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Punishing and Prescribing Sexuality


Cynthia Peters

It’s

practically cliché to say that the marketplace uses sex to sell. Not only do

the commercials feature attractive female hands caressing gear shifts, but the

shows themselves feature instant sexual gratification, without so much as a nod

toward responsibility. In the old days, the Brady Bunch mom and dad kept their

pajamas on and sedately read in bed. But these days, the stars of our situation

comedies are going at it like bunnies on prime time TV.

While

advertisers put sex in service of the marketplace, the corporate media create TV

shows (as well as other forms of media) that will service the advertisers. That

is, the media create content that reinforces the idea that gratification (sexual

and otherwise) is a simple purchasable commodity.

But

something funny is going on here. While the sex-fest happens on TV (see my

previous commentary, “Sex in Service of the Marketplace”), policymakers are

coming up with laws that punish women’s sexuality, and minutely prescribe the

parameters of when, where and how it can be expressed.

Riding

on the “success” of the 1996 Personal Responsibility and Work Opportunity

Act (which already enforces marriage by only requiring single mothers to work),

conservatives and liberals are hoping to renew the law with an additional focus

on marriage. According to the Boston Globe (February, 12, 2000), there is

bi-partisan support for requiring states to spend part of their welfare money on

pro-marriage activities, encouraging caseworkers to talk to pregnant women about

marrying the baby’s father, judging state success based on reductions in

out-of-wedlock births, and teaching about the value of marriage in high school.

Oklahoma has designated May 5th as “Save Your Marriage” day; earmarked $10

million in welfare funds for marriage counseling; and hired two “marriage

ambassadors” to appear on talk shows and at schools.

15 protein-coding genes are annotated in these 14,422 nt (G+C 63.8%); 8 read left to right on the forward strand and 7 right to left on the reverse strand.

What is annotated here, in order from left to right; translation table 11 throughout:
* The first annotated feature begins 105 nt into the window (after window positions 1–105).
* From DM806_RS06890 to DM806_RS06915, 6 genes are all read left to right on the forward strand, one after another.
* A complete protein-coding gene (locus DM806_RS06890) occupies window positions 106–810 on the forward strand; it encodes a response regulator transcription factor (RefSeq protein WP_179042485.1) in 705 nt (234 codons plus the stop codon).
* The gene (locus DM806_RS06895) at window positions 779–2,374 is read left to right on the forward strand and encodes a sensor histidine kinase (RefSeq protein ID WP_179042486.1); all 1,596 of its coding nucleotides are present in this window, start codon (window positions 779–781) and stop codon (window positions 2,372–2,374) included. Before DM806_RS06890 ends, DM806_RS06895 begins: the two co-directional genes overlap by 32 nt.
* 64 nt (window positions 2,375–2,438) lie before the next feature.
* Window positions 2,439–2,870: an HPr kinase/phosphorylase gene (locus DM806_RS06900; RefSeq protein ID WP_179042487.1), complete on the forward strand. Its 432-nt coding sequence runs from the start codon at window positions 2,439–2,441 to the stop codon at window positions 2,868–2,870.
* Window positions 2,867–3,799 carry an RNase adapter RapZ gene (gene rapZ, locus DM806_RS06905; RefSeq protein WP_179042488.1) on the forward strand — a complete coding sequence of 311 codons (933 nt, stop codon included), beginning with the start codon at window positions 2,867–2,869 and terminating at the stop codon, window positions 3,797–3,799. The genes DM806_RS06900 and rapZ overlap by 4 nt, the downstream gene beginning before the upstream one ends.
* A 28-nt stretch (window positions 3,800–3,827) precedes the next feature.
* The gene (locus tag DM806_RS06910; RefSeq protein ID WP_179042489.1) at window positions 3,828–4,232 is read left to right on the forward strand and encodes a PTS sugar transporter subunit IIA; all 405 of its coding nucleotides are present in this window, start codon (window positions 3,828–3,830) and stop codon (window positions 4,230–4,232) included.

In

addition to encouraging marriage, the 1996 welfare law allocated $250 million to

promote sexual abstinence among the young – an amount that far surpasses

spending on sex education (Christian Science Monitor, January 10, 2001). The

chastity movement tells (mostly) girls that their “virginity” is a gift they

should save for their future husbands. Their sexuality is not something they can

control in an affirmative way. In other words, we don’t help kids understand

the variety of ways they might experience sexuality, use precautions, be

generally self-determining about sexual expression. Instead, abstinence pledges

equate sex with intercourse and then forbid it.

The

Bush administration is further prescribing and punishing different kinds of

sexuality. In January, Bush signed an executive order ending federal aid to

overseas groups that provide abortion services, and conservatives are urging him

to deny funds to domestic groups such as Planned Parenthood that deliver

contraceptive counseling to poor women under Title X of the US Public Health

Service Act. Even the Pentagon’s “overly generous pregnancy policies” are

coming under conservative scrutiny (Boston Globe, February 11, 2001).

Policy

makers set out to control how poor women should be allowed to experience

intimate relationships – using welfare laws to reward and punish sexual